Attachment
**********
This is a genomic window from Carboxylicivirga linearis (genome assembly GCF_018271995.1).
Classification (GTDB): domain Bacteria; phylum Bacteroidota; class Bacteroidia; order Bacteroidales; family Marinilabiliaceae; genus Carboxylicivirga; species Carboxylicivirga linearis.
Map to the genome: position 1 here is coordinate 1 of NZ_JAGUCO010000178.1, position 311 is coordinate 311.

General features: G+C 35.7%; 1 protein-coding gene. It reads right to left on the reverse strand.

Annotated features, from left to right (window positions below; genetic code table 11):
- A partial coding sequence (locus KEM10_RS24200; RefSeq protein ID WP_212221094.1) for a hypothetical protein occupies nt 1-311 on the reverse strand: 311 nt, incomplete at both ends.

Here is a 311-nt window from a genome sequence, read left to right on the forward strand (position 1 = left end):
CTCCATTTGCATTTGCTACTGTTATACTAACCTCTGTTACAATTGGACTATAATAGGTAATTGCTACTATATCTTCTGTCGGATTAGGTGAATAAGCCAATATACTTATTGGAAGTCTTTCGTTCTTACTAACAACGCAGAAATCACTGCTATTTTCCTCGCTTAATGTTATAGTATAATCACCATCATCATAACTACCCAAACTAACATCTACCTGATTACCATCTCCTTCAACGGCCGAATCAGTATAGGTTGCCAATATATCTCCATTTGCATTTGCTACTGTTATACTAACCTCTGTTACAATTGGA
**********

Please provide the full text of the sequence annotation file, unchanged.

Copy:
This is a genomic window from Carboxylicivirga linearis (genome assembly GCF_018271995.1).
Classification (GTDB): domain Bacteria; phylum Bacteroidota; class Bacteroidia; order Bacteroidales; family Marinilabiliaceae; genus Carboxylicivirga; species Carboxylicivirga linearis.
Map to the genome: position 1 here is coordinate 1 of NZ_JAGUCO010000178.1, position 311 is coordinate 311.

General features: G+C 35.7%; 1 protein-coding gene. It reads right to left on the reverse strand.

Annotated features, from left to right (window positions below; genetic code table 11):
- A partial coding sequence (locus KEM10_RS24200; RefSeq protein ID WP_212221094.1) for a hypothetical protein occupies nt 1-311 on the reverse strand: 311 nt, incomplete at both ends.

Here is a 311-nt window from a genome sequence, read left to right on the forward strand (position 1 = left end):
CTCCATTTGCATTTGCTACTGTTATACTAACCTCTGTTACAATTGGACTATAATAGGTAATTGCTACTATATCTTCTGTCGGATTAGGTGAATAAGCCAATATACTTATTGGAAGTCTTTCGTTCTTACTAACAACGCAGAAATCACTGCTATTTTCCTCGCTTAATGTTATAGTATAATCACCATCATCATAACTACCCAAACTAACATCTACCTGATTACCATCTCCTTCAACGGCCGAATCAGTATAGGTTGCCAATATATCTCCATTTGCATTTGCTACTGTTATACTAACCTCTGTTACAATTGGA